The result of putting Christ in schools, government and in the society itself resulted in the reduction of new incidences of HIV/AIDS dropping by 2/3. Even so, many people have died, leaving their children behind. Today, there are more than two million children in Uganda who need caregivers and education, 880,000 of them with no means of support whatsoever. These are the children Juna Amagara seeks to serve and save.

Q. Why is Juna Amagara based in Christianity?
Juna Amagara has a Christian foundation because we know it is the belief in Christ that creates permanent change in the behavior of people society-wide. When it comes to HIV/AIDS, there is a popular thematic solution called ABC… Abstinence, Being faithful to one’s spouse and Condoms. With its emphasis on condoms, this approach has been proven tragically false.

Instead, we speak of ABC as Abstinence, Being faithful to one’s spouse and Commitment to Christ. In Uganda, countless people, especially children will attest that Christ fills lives and leads young people down a path of right living. It is Christ and His followers who will heal this society. Trust in Jesus gives young people both a moral compass and confidence that they can achieve whatever goals they set for themselves.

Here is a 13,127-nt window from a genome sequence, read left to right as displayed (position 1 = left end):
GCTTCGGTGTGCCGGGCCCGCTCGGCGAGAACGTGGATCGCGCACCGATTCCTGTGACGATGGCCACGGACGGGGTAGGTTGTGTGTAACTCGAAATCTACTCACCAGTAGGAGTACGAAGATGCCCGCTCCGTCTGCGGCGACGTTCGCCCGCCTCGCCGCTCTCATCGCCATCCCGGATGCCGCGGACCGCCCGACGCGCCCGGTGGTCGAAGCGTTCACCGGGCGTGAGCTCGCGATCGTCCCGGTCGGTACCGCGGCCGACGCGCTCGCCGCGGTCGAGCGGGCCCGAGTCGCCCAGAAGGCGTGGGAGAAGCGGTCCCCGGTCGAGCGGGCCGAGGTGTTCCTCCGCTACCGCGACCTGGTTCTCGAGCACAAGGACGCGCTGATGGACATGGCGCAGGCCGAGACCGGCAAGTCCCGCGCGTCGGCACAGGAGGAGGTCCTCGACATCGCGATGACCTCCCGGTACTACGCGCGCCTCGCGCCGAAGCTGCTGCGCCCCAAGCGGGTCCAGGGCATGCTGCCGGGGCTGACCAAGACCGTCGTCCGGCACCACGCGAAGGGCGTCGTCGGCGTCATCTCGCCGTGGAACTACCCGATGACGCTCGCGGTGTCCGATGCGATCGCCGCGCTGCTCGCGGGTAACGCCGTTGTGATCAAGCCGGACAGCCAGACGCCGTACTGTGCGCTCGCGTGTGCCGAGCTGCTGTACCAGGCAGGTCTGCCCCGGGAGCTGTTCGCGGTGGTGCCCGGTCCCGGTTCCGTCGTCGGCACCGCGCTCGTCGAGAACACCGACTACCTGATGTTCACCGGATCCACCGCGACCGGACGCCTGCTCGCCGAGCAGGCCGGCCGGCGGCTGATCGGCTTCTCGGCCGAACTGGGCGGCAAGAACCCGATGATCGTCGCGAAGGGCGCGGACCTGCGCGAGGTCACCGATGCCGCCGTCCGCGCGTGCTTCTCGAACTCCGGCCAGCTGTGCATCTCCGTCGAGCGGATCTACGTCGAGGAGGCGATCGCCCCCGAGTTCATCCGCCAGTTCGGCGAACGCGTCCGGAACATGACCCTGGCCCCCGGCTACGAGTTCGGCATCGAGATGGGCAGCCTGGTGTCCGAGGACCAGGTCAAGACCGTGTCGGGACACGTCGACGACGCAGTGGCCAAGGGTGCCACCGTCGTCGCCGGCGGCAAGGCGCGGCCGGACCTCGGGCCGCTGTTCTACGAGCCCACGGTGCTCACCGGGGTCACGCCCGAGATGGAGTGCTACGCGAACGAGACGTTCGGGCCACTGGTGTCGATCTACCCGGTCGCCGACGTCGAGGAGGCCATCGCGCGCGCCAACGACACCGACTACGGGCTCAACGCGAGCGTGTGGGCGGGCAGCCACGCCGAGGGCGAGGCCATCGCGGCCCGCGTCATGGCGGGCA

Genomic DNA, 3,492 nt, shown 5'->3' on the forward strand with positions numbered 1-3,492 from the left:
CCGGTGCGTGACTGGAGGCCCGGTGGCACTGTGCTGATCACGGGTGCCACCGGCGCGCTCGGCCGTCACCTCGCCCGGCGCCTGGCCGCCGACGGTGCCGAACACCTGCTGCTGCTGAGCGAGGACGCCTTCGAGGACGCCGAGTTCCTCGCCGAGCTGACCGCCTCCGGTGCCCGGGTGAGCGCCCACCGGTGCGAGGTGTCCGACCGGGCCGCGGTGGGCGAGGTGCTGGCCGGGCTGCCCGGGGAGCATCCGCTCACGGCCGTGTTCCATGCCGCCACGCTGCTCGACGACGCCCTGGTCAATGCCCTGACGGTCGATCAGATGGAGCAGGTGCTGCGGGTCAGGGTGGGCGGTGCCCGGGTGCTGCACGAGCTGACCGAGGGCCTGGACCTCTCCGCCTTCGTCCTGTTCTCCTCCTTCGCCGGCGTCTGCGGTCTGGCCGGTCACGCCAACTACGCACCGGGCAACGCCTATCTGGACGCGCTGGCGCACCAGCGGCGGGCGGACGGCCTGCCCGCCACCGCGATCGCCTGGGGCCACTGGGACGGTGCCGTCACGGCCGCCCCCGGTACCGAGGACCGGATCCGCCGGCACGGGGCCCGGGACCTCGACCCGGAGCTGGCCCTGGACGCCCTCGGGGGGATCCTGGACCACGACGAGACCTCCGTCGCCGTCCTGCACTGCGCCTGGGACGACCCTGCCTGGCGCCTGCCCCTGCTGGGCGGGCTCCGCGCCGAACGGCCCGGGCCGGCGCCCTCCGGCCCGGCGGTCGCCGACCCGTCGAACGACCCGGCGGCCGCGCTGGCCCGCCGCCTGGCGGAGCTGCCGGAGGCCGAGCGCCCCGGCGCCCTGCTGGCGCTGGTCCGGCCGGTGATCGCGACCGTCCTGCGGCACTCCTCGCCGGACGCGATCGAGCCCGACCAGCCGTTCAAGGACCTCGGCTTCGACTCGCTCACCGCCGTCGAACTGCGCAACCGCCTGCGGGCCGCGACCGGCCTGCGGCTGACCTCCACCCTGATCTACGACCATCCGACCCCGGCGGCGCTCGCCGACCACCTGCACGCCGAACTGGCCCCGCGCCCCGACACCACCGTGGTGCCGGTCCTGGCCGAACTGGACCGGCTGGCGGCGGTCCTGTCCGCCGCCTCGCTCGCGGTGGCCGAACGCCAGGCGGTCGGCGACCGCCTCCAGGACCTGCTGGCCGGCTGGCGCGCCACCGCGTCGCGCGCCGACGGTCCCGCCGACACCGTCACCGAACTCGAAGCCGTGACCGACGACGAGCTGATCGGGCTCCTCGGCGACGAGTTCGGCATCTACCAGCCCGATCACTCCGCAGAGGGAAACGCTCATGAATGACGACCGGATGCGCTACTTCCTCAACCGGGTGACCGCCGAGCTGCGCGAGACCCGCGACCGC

Q. Can the work of Juna Amagara be done without a Christian focus?
Q. How are donated funds used?
Every dollar donated to Juna Amagara Ministries goes to support the Amagara House Children’s Home, AIDS orphan scholarships, schools development, ABIDE programs or community health programs. Money is used to provide shelter, purchase food, pay staff, pay school fees, purchase scholastic materials and school uniforms, pay medical bills, utility bills, transport and vehicles, e-mail/telephone communication and equipment/materials for vocational training.

The ministry is operated by volunteer Boards of Directors in Uganda and the U.S., the Executive Director and his staff in Uganda. Those interested in the financial details of the ministry are encouraged to visit the charity database GuideStar.org